They say that it is the young who should sit at the foot of the elderly, and learn from the wisdom accumulated over the span of a lifetime. In Australian rugby right now, it may just be the other way around.
It is time for Michael Cheika and his coaches to look at the recent success of the under 20ss at the World Junior Championship, and take on board some of the reasons why they reached the final of the tournament. There is no question that they were good enough to have taken the biggest prize back home with them to Australia.
Under the stewardship of ex-Queensland Reds’ assistant coach Jason Gilmore, the Wallaby under 20s showed immediate signs of a revival in 2019. Firstly, they won the Oceania Championship, conceding only 14 points in three games and finishing the tournament on a high, with a resounding 24-0 rout of New Zealand.
At the World Championship itself, the Junior Wallabies achieved their best result since finishing third in the 2011 event behind England and New Zealand. They beat Ireland and Italy decisively in the pool stages, Argentina in the semi-final, and were edged out by a single point, 23 points to 24, in the final game against reigning champions France.
There were unmistakeable signs of a new seriousness applied to the development of the age group game. Gilmore attempted to recruit established Super Rugby players like the Reds’ Harry Hockings, Hamish Stewart, Tate McDermott and Isaac Lucas to the under 20s.
Although none of the first three was made available, Lucas was released for age group duty along with Nick Frost, a recent transfer from the Crusaders academy to the Brumbies.
Frost provides an instructive example of how Australia can embrace multiple paths of player development, including spells in cutting-edge environments in New Zealand. He cut short his three years in the Crusaders’ outstanding youth academy to return to Canberra, but was in no doubt of the value of his experience across the Tasman:
“I learned a lot about structure and about how New Zealanders play rugby. It took me a while to learn, but once I got it, it came easily. It was a very enjoyable time. It certainly suited my style as a player but now I’m excited by the prospects on offer here.”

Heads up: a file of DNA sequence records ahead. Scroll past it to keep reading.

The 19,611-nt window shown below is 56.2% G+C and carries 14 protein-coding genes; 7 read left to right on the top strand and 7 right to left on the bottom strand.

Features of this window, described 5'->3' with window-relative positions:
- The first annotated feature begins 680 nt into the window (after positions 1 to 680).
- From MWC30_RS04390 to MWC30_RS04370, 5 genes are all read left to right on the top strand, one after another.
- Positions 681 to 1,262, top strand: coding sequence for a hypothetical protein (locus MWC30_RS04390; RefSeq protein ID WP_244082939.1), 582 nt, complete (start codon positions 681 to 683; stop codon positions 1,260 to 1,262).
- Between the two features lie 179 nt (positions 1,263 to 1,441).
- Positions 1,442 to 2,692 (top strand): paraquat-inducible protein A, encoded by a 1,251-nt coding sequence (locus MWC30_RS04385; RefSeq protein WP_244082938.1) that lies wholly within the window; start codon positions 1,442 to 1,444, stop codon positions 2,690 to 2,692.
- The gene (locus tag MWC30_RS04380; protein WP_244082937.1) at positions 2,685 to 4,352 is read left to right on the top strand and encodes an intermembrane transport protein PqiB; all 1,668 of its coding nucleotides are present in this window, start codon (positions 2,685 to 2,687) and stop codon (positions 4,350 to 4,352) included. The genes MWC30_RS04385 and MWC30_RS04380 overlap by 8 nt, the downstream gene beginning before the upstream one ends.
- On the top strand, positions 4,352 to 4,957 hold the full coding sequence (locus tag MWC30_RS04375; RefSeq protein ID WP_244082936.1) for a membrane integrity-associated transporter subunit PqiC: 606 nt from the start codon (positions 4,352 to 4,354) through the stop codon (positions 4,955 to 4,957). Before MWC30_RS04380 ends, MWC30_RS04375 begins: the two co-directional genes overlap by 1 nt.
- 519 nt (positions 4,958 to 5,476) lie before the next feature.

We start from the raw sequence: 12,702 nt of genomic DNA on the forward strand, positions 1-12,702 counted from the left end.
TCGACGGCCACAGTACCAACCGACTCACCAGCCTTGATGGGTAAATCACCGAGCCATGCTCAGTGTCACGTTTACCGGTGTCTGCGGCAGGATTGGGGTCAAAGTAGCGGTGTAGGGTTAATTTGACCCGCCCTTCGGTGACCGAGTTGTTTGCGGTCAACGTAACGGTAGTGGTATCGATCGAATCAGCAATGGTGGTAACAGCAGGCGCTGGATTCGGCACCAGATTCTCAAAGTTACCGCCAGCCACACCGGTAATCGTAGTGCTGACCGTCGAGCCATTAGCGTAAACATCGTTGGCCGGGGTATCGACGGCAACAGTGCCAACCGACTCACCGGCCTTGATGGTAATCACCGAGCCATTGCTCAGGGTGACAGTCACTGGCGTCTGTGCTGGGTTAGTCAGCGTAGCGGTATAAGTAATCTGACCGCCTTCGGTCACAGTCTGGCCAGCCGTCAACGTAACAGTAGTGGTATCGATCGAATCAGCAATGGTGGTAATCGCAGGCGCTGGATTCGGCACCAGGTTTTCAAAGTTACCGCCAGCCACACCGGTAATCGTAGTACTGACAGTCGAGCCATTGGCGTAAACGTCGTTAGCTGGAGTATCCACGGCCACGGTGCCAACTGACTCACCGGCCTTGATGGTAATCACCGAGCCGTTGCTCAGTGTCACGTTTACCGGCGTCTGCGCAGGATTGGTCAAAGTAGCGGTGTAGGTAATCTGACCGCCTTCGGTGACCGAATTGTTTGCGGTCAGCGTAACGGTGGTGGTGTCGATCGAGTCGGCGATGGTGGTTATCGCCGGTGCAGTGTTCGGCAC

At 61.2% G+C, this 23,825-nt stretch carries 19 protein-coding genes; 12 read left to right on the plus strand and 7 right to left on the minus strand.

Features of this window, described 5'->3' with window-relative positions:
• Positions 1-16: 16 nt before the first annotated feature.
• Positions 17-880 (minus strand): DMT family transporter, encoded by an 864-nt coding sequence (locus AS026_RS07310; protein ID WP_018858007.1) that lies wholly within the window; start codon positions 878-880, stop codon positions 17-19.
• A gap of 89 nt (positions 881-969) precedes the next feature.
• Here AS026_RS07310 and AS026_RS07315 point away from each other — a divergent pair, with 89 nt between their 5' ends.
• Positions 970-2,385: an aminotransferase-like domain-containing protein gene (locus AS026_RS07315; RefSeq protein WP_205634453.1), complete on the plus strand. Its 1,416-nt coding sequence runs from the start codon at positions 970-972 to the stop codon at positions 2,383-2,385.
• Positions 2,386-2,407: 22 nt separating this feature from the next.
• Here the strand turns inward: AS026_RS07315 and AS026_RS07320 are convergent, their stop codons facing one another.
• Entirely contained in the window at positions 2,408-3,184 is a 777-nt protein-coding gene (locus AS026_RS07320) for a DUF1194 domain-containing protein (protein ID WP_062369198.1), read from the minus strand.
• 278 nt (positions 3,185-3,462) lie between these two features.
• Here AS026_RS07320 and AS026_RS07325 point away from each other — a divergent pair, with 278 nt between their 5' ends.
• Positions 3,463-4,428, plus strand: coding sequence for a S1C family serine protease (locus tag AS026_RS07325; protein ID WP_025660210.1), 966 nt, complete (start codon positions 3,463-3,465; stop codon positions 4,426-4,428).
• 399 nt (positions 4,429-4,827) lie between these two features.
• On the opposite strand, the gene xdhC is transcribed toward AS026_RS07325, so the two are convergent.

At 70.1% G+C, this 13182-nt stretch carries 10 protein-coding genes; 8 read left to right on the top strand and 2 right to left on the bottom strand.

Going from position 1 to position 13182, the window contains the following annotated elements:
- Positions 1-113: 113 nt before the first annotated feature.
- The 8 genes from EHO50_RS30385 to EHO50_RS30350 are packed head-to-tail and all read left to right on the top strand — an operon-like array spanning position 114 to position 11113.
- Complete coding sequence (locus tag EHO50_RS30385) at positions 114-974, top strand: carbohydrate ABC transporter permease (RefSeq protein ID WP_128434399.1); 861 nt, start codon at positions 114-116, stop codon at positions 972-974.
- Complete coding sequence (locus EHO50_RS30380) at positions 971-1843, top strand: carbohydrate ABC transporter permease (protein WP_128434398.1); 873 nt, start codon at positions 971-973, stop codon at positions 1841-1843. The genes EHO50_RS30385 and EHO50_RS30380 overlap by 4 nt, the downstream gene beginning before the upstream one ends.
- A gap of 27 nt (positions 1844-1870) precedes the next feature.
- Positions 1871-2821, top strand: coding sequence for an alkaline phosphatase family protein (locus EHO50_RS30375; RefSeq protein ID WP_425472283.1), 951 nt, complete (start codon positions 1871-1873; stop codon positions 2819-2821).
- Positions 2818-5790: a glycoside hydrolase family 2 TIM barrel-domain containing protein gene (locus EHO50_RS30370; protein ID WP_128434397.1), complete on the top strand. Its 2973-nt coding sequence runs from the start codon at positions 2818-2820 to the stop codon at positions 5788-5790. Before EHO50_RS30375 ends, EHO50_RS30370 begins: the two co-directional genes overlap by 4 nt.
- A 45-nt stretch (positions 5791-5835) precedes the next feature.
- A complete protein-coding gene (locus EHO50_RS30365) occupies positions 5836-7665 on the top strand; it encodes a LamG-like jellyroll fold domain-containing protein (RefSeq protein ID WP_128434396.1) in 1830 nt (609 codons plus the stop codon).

Take a look at his spectacular individual try against Ireland – the indelible stamp of a mobile second rower in the finest Kiwi transition is staring you in the face:
In the course of his run, Frost even remembers to transfer the ball twice to the opposite arm to keep it away from potential tacklers and engage them with the fend!
Above all, Jason Gilmore understood that the aim of age-group football is to develop the most important skill of all – a mentality which expects to win and knows how to achieve it:
“We definitely want to develop the guys as young men and footy players, but we want to develop them to be successful. There’s no point coming into the program and just being happy with being in it.
“The boys will pick their kit up and that’s something to celebrate, but you’ve actually got to do something at this level as well.”
Developing the winning habit at a young age, and knowing which core skills are most relevant to that habit, is everything. This is especially important in the context of Australian Super Rugby franchises which have been struggling to succeed in recent years.
Gilmore’s charges showed a level of cohesion unusual in teams at this stage of their development. A few weeks ago, I wrote an article on The Rugby Site illustrating the ‘joined-up’ thinking behind the Junior Wallabies’ play in various parts of the field.
Right from the very beginning of the final against the French, Australia showed an excellent understanding of just how to use the twin play-maker system (Will Harrison at 10 and Lucas at 15) and manipulate the defence to advantage. That in itself should be enough to interest Michael Cheika.
At the first ruck, France already have three backs on their left (numbers 12, 13 and 11) and are trying to balance their defensive line by shifting their 10 (in the red box) over to the far side to join the right winger (in the white hat). This is the same area that Lucas (circled) will be looking to probe later in the sequence:
The ball duly travels over to the Australian left, where the France outside-half Louis Carbonel makes a tackle on Wallaby second rower Michael Wood. What happens next becomes an urgent topic of interest for Lucas, because Carbonel starts running all the way back to the openside:
As the screenshot illustrates, it does not escape Lucas’s notice that he is now opposed by forwards rather than a back. The twin playmaker system has created a mismatch on one side of the field, one he exploits on the very next phase:
Lucas runs straight into the hole between two French forwards opposite to set up a superb try for left winger Mark Nawaqanitawase in the corner.